Arts Global

20 April 2014

Konstantin Soukhovetski: Recent South African Tour

South African Tour

19 Feb: Concert with Johannesburg Philharmonic Orchestra -- Mozart's Piano Concerto No. 24

20 Feb: Repeat concert JPO

22 Feb: Recital -- Unisa Pretoria

25 Feb: Recital -- White River

2 March: Recital -- Pietermaritzburg

5 March: Recital -- Knysna

13 March: Recital -- Port Elizabeth

16 March: Concert with Eastern Cape Philharmonic Orchestra -- Gershwin's Rhapsody in Blue

22 March: Recital -- Hermanus



Konstantin, Orthodox by name: unorthodox in style!

(At the head of a Cape Times book review page on Friday 7th March, appeared an opening gambit)

by Colin Lang

8th March, 2014

"Sometimes we want to dress up, sometimes to wear silly shoes or all the beads in the world!" This seemed coincidentally true for our recitalist’s presentation and attire on the 5th March for the Knysna/Plett concert series. The glitter was at once a merry, pleasing change of style linked to his unstressed voice and body language before his audience, hardly concealing his masterful and serious musicianship and superlative piano technique.

The twin figures from Robert Schumann’s Carnaval Suite, “Pantalon and Columbine” came to mind, sparkling and bravura, as in the music’s scintillating counterpoint in the segment. This levity of Harlequinade did not detract one whit from the awareness that we were being privileged once again to be exposed to one of the international scene’s celebrity artists.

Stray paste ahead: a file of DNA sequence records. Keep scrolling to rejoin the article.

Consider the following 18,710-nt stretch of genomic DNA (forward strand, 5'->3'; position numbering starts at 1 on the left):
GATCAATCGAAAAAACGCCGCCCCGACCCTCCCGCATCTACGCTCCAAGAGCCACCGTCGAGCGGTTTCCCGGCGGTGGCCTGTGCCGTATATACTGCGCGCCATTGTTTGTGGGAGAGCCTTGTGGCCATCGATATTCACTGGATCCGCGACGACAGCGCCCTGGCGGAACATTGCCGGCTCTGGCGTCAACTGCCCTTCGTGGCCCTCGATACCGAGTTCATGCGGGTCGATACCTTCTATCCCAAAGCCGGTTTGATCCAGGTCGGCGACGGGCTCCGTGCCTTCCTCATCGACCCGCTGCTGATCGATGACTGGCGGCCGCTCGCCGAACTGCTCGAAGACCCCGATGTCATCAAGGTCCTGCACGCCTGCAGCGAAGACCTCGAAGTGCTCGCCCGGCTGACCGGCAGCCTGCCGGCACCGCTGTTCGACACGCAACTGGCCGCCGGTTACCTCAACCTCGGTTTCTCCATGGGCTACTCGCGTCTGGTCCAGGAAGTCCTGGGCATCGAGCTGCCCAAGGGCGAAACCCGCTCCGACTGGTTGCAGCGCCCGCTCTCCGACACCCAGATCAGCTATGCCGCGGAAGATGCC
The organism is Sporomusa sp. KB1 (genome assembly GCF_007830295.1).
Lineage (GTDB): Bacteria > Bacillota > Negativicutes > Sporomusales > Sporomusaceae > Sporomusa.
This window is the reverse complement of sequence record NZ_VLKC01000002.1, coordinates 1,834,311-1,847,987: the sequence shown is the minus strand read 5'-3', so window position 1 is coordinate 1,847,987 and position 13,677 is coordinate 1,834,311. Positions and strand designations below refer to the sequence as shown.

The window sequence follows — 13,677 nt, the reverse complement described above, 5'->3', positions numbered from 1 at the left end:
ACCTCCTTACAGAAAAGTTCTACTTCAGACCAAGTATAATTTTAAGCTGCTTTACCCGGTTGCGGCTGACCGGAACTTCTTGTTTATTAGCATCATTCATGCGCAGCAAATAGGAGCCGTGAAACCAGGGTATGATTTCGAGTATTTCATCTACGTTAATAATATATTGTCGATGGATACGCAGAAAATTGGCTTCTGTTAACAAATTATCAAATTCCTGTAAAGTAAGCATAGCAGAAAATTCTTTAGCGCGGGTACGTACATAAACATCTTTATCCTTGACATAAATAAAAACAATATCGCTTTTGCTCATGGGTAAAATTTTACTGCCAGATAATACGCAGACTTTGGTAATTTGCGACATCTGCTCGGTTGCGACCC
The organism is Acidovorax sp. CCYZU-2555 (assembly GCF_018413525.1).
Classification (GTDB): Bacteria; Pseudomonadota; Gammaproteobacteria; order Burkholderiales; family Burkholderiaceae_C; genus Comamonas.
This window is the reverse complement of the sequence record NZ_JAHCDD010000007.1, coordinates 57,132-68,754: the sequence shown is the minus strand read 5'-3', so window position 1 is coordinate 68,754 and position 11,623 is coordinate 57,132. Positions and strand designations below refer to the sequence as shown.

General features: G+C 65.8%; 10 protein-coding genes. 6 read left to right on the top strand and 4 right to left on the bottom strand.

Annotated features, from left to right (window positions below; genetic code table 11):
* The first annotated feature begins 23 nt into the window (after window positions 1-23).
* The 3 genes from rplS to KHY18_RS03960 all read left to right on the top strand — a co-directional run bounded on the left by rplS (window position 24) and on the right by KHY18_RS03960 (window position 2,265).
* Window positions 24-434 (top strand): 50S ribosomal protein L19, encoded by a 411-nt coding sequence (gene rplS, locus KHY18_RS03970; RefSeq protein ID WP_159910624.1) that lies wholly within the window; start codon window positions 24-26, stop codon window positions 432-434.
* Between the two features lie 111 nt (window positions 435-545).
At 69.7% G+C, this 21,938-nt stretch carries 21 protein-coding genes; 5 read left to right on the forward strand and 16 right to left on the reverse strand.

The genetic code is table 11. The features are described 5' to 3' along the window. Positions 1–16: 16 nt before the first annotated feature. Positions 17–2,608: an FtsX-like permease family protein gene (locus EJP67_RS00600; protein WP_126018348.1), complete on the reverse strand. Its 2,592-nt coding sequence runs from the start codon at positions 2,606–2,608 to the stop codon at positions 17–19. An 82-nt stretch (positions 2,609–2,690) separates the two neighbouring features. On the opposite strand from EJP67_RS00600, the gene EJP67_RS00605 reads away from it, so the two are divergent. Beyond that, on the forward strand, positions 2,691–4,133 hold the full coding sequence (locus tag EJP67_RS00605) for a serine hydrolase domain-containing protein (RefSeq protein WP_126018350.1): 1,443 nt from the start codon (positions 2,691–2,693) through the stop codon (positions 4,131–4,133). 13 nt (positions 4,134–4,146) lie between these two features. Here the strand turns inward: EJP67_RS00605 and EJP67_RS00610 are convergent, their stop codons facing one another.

At the start of Soukhovetski’s recital, surprised as we were by joy, we heard the most authoritative account of J.S. Bach’s Prelude and Fugue in C Sharp Minor, the fourth of Book One. He displayed a balance of weight and sound from both hands, and both brain hemispheres, music which he had intimately made his own. The haunting melodic line of the prelude, smoothly and singingly played ,with wrapt absence of undue tempo variation or tonal force, led on to the enunciation of the several voices of the Fugue, to the progressive but restrained animation of the five parts, without over emphasis , barring the last bass entry, clearly Bach’s own intention. The great Bach ‘savant’ Prof. D. Tovey, writes of the fact that Beethoven himself played the sustained chord and diminuendo at the close of the Fugue, in the way we heard it now.